Dawn Monroe Comment On Regulatory Notice 21-19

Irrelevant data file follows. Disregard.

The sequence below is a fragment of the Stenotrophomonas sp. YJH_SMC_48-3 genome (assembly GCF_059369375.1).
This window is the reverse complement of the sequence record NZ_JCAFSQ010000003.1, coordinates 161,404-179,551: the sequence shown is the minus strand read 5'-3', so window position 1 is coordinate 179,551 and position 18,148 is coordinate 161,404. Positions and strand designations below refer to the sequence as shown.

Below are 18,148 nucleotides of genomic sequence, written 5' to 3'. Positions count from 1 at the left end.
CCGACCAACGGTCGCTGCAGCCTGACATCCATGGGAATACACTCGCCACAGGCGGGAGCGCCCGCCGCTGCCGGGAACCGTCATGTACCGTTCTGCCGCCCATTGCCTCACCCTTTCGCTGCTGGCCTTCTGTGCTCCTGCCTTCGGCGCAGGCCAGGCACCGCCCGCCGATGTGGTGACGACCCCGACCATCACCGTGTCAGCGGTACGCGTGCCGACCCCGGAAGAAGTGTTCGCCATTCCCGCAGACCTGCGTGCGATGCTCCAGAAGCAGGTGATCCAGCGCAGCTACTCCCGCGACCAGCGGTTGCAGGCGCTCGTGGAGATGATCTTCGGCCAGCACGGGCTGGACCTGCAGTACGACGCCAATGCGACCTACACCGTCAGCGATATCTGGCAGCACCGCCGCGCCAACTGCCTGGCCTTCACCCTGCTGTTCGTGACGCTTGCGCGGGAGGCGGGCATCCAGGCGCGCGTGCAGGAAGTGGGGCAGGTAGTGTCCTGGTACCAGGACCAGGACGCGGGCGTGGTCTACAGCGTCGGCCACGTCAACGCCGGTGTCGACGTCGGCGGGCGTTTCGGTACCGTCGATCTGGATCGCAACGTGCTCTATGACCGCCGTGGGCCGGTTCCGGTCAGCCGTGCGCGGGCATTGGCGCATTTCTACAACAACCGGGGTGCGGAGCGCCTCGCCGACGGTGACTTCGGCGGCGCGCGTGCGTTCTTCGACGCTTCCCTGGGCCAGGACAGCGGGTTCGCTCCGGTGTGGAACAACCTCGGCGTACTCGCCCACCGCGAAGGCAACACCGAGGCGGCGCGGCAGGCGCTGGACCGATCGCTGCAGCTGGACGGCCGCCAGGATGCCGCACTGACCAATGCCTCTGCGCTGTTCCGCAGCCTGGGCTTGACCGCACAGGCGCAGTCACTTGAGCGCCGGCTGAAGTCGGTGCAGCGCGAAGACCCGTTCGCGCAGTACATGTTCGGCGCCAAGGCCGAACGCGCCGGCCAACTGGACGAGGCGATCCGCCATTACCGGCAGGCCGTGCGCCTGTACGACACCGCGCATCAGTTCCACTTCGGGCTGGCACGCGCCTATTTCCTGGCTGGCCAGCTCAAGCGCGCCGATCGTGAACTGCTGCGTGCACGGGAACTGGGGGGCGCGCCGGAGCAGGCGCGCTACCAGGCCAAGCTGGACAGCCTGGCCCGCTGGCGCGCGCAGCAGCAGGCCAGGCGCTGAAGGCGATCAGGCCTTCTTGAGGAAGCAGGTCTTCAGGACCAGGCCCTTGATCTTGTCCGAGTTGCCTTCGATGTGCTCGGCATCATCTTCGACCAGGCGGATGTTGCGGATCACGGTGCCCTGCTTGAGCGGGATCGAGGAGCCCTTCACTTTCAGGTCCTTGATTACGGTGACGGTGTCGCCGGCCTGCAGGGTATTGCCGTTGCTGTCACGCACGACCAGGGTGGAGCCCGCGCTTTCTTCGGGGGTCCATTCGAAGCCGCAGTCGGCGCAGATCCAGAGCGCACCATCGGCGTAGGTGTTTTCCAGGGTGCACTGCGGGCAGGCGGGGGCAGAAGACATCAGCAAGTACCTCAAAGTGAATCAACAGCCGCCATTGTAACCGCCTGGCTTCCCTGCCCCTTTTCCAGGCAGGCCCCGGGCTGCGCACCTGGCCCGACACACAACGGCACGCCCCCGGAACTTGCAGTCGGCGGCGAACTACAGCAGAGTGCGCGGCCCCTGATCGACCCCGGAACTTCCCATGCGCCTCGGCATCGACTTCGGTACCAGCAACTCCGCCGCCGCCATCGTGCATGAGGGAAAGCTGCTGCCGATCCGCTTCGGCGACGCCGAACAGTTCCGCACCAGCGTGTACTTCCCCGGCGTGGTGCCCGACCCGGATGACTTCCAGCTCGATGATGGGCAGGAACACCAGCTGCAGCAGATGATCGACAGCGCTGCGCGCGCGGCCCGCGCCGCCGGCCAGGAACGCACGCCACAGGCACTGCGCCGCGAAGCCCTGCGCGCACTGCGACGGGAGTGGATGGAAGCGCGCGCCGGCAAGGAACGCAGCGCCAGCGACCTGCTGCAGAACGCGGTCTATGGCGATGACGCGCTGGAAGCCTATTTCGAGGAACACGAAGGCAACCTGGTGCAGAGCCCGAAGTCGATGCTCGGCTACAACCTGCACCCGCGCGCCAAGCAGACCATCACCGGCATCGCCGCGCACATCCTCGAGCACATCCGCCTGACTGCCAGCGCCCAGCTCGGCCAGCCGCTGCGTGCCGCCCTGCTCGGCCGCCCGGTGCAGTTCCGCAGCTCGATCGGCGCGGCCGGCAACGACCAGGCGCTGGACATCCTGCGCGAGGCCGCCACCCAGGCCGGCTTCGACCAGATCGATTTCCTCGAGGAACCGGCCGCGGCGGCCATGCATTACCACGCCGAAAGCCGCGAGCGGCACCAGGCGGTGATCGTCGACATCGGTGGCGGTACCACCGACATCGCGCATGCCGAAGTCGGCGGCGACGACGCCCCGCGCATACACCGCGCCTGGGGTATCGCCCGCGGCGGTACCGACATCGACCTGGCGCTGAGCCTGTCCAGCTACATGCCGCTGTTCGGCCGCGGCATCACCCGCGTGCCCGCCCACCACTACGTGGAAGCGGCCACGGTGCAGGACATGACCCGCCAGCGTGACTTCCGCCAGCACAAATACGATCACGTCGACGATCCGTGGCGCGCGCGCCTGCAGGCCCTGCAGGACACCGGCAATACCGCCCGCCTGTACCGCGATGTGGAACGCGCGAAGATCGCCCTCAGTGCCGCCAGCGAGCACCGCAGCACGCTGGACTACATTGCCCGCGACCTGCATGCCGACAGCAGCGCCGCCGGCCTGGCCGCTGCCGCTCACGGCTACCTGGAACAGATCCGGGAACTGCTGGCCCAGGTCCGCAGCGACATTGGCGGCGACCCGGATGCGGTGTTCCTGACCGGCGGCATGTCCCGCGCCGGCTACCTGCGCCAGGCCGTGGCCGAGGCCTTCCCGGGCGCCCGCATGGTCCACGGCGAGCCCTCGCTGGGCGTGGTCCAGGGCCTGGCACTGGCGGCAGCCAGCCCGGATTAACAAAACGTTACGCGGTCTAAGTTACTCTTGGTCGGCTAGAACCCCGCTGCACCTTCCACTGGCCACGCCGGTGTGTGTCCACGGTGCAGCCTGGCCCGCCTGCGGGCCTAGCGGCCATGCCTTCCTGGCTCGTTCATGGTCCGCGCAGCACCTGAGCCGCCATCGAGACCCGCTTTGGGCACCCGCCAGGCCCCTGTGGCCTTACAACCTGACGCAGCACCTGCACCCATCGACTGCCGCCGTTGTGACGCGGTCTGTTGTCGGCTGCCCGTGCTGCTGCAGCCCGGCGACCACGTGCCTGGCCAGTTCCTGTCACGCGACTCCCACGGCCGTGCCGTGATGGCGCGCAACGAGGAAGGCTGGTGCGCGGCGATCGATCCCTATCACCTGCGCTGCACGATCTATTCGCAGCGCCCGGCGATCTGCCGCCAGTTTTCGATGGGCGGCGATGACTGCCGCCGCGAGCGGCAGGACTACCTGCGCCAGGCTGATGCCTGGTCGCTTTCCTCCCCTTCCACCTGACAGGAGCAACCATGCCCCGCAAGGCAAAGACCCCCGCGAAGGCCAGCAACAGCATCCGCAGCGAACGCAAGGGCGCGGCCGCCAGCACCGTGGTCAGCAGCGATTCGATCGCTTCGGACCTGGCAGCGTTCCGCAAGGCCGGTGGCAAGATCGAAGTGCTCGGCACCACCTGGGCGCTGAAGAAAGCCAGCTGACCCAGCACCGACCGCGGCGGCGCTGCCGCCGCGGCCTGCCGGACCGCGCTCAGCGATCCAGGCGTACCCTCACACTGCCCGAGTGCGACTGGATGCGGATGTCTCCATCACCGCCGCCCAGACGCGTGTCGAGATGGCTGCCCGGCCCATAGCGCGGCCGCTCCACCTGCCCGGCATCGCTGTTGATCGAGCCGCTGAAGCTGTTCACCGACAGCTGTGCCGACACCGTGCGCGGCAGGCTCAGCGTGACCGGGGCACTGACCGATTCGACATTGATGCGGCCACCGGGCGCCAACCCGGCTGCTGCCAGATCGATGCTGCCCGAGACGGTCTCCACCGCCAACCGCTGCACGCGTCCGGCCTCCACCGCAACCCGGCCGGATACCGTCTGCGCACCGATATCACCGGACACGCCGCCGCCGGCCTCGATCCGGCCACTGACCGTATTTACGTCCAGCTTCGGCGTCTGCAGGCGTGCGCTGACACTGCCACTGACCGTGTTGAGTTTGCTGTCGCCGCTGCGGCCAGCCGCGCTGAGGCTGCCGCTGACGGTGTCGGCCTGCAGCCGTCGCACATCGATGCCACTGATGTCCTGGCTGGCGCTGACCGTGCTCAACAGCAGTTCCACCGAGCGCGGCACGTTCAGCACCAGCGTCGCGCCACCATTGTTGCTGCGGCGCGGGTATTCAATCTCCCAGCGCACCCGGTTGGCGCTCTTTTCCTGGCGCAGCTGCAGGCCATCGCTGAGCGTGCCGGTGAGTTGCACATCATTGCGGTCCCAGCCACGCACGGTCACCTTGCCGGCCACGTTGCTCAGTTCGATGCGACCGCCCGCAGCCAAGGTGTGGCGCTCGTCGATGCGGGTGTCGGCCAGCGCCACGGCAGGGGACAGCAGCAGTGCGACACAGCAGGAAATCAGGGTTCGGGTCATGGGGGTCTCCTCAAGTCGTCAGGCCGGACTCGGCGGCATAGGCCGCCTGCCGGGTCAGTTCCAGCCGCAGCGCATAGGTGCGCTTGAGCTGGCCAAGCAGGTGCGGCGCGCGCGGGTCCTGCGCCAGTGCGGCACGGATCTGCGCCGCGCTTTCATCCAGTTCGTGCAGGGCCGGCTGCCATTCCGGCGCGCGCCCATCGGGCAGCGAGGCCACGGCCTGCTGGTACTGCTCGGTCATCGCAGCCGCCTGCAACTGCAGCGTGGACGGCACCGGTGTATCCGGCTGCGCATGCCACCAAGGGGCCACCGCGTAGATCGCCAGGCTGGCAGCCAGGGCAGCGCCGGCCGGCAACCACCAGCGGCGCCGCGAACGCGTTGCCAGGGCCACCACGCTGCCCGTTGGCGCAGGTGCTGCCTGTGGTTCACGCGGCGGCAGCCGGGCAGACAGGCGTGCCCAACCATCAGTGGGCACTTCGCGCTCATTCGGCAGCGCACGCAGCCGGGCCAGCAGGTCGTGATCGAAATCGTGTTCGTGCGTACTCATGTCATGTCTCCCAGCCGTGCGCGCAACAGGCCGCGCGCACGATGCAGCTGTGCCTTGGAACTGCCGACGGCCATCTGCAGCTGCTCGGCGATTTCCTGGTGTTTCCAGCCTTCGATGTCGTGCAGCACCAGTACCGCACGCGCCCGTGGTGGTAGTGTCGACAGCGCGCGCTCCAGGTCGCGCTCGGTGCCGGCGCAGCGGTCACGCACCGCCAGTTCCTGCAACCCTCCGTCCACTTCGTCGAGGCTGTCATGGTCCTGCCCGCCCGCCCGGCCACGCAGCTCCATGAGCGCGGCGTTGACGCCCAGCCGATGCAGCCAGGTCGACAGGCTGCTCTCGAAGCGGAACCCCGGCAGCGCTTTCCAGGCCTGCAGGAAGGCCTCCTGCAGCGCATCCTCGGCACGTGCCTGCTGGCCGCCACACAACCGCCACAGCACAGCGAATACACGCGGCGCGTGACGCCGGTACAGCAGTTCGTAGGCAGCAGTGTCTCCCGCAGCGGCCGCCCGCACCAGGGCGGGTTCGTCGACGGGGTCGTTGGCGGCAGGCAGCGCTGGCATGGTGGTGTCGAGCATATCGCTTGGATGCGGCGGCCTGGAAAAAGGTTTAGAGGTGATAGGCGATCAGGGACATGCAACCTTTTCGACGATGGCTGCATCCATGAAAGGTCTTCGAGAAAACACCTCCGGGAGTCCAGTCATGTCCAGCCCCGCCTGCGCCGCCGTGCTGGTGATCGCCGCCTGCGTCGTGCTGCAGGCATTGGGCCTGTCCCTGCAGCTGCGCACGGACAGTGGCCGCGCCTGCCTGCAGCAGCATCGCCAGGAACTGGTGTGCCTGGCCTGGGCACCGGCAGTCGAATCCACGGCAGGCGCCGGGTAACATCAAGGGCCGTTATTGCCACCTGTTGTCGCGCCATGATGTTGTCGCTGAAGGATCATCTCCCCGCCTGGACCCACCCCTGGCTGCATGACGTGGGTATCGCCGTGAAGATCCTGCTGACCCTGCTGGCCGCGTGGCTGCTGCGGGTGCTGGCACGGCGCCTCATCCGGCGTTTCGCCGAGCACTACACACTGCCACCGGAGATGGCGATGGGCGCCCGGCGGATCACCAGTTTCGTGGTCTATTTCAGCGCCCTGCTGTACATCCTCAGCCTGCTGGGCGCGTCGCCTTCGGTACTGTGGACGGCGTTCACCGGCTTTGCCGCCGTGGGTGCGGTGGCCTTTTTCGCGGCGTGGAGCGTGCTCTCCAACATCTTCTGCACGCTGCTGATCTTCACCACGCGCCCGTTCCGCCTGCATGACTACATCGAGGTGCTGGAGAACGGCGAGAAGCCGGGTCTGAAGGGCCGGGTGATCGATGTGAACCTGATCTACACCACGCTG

Short-selling of stocks should be abolished. The practice is damaging because it artificially lowers stock prices. The practice of profiting from a company's failures is immoral. By selling shares that they do not possess, short-sellers temporarily reduce stock prices, because if those transactions had not occurred, fewer shares would be available for buyers to purchase. Short-sellers disrupt the normal bid/ask process. Short-sellers have been known to collude and sully the reputations of the companies that they short, by spreading bad news. Such behavior does occur, and it is unsavory. If short sellers lie about a company, for personal benefit, they should be held liable for their words--just as company managements commit securities fraud for such behavior. Also, if short sellers conspire to reduce a stock’s price by making their trades in unison, they are guilty of market manipulation, and should be treated as such. Short sales contribute to market instability. The stock market doesn’t need short sellers to police the actions of long investors.